9:30 p.m. — We're home! Bae makes himself a virtuous dinner of pasta with veggies. He picked up ginger beer at TJ's, and I have gin and limes on hand, so I mix us up a couple Gin-Gin Mules. We had them at a speakeasy in San Francisco a few months ago and now I'm hooked. We're both big cocktail people, but what I enjoy most of all is recreating fancy cocktails at home. It's a fraction of the cost if you do it often enough, and honestly, I don't enjoy people enough to go to bars every weekend. We eat/drink in bed while watching our separate TV shows (The Bold Type for me, The Office for him).
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11:30 p.m. — I start settling in for the night. I've never had much of a skincare routine — I was one of those annoying people who basically never got zits as a teenager or young adult, but I got off the pill a few months ago for health reasons, and since then, my skin has been breaking out like crazy. As a result, I'm just starting to figure out how to treat my skin like an adult, even though I still can't bring myself to do much. I wash my face with an anti-acne cleanser, moisturize everywhere else with coconut oil, and change into my PJs. Back in bed, Bae and I cuddle a bit before falling asleep almost immediately.
10 p.m. — I'm trying out a recipe from one of my favorite food blogs for breakfast tomorrow by combining coconut milk, a little vanilla extract, and chia seeds and setting it in the fridge overnight. If I do this right, it'll be coconut pudding. If I do it wrong, it'll look AND taste like frog eggs. Send prayers.
Daily Total: $21.35

Day Two

7:30 a.m. — It's extremely hard to get out of bed when J. is still all cozy and snoring. I force myself up to take a shower and notice my DevaCurl gel is running low. I have extremely curly hair, and until I discovered Deva, I was walking around with it in a giant frizzball all day. I just wish their products weren't so expensive. I make a mental note to buy more on Amazon once I get to work. I eat some of the coconut chia pudding from last night (it's not terrible!) and head to work.
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8:30 a.m. — I have an unlimited MetroCard, so I hop on the 1 train to get to work. I have two internships this summer: I'm spending half of it at a law firm and the second half at a nonprofit doing civil rights work. Eventually, I want to be a civil rights litigator, but I'm also six figures in debt from law school and the first in my family to attend college here. I realized pretty quickly that going directly into public interest requires a lot of privilege I don't yet have, so I'm planning to work at a firm for a few years until my loans are paid off and I'm more financially secure before making the transition back to the work I love. Luckily, my firm is a pretty humane place (especially for NYC Big Law!), everyone is really friendly, and I've gotten to do a ton of interesting pro bono work. It could be way worse.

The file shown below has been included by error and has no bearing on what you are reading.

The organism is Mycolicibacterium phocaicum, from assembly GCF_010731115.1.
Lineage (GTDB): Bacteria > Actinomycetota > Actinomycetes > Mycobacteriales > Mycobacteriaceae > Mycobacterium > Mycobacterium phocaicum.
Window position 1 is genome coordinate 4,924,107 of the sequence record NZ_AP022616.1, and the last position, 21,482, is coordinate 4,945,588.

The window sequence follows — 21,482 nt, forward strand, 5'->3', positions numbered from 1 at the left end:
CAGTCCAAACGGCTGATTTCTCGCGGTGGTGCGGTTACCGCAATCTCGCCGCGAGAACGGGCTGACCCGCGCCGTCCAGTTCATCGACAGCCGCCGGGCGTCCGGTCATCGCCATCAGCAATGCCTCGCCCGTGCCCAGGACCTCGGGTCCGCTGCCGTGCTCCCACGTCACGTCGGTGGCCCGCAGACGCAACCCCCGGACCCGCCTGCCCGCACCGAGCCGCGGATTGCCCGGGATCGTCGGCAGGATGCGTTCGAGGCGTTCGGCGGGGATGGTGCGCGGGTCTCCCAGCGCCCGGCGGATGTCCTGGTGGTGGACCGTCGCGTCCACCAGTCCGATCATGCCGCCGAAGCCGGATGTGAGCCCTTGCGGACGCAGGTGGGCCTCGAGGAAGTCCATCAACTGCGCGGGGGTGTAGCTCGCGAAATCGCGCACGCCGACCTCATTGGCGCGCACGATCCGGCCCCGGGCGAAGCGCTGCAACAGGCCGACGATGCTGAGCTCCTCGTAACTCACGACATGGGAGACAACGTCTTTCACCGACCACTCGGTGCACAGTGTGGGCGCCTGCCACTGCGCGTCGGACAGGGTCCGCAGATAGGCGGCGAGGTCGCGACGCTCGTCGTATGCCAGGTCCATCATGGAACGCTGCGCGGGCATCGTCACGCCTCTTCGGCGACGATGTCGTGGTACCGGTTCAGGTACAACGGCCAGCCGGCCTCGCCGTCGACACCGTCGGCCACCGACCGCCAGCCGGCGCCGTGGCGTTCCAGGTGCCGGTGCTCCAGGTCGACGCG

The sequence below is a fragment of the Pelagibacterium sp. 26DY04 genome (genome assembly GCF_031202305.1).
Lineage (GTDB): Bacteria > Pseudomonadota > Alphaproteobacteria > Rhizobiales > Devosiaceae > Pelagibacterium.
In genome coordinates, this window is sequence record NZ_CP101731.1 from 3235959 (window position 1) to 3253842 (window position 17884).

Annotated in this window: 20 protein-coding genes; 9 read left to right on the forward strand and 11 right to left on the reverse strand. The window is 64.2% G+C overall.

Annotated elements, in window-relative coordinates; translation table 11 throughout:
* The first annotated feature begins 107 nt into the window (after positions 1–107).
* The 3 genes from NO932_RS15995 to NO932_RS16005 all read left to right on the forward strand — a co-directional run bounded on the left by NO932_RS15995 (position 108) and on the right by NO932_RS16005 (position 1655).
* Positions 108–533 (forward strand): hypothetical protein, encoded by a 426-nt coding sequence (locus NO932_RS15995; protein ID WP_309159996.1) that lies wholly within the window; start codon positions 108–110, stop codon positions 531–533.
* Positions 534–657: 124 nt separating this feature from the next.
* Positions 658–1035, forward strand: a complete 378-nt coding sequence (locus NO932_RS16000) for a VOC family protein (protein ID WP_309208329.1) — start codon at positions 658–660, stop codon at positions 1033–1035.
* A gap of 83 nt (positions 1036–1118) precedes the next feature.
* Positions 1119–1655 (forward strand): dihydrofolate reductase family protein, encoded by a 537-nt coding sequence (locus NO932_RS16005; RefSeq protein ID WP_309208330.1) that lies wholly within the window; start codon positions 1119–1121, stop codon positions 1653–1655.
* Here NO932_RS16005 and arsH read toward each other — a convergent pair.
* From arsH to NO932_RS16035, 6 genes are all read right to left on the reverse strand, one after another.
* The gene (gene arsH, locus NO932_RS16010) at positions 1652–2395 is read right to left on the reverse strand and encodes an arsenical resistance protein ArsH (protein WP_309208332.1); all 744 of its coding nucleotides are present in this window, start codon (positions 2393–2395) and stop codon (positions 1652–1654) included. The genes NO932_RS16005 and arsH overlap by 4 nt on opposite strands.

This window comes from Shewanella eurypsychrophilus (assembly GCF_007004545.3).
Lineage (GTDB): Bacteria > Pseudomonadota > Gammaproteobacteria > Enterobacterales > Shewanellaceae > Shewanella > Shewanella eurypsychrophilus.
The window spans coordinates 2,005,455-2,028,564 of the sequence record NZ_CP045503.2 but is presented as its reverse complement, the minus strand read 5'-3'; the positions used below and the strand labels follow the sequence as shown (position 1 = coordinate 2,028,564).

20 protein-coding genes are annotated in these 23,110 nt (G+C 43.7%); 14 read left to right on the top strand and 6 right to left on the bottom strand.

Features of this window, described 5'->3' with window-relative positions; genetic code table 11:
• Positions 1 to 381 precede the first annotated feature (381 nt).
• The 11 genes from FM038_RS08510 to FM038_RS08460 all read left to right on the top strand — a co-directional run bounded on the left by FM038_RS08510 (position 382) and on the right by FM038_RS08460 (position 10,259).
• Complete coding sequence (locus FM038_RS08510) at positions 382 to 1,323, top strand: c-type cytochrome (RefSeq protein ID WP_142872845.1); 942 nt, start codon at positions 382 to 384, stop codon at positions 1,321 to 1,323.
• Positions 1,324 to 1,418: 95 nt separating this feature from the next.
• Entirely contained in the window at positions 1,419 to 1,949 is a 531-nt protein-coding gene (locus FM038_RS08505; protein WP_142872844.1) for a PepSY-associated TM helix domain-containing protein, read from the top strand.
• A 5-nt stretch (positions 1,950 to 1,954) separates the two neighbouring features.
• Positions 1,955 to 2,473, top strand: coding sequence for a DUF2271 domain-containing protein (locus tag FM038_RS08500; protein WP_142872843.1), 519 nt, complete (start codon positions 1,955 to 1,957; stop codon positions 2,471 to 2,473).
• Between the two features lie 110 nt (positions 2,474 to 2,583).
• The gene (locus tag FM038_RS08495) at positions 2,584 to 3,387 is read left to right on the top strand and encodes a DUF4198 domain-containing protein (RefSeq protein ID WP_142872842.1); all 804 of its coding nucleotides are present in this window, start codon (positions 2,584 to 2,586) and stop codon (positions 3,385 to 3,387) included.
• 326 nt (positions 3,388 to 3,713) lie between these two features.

9 a.m. — I spend a little time every Monday going over financial stuff — someone ran up a bunch of charges on my credit cards a few years ago and it really freaked me out, so I keep a pretty close watch on these things now. This summer is also a little weird — while I have more money in my bank account now than I've ever had in life, I keep reminding myself that 1) it has to last all summer, and 2) it will mostly go towards paying off loans. Feeling rich is a weird feeling, especially when it feels so conditional.
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9:30 a.m. — I get a message on our internal chat system from my mentor, asking if I want to grab coffee. All the summer associates are assigned two mentors — a younger associate and a more senior counsel or partner. My mentor is amazing. She's also a woman of color and a first-generation college student — and there's not a lot of us floating around law firms! I have my mid-summer evaluation coming up and I'm pretty nervous, so it's amazing to have someone I can talk to candidly about my fears here. We both get fancy iced coffees and an almond croissant apiece. She pays — the firm will reimburse her.
10 a.m. — I get back to my desk and before I forget, order more DevaCurl defining gel. Like everything else in life, it's way cheaper on Amazon, plus I have Prime, so it'll be here before my next shower! $37.47
10:15 a.m. — I get to work for real. My firm is working on a really interesting (and incredibly heartbreaking) immigration matter pro bono. We're representing a survivor of domestic violence, which normally would have been a relatively smoother path to obtaining asylum. Unfortunately, thanks to a Jeff Sessions decision last month, DV no longer qualifies individuals for asylum, so we're scrambling to find our client another avenue to stay in the country. It's a daily reminder of how much the law shapes people's lives, and while I'm glad to be at a firm that lets me do all this incredible pro bono work, cases like this also make me look forward to the day I can do this sort of work full-time.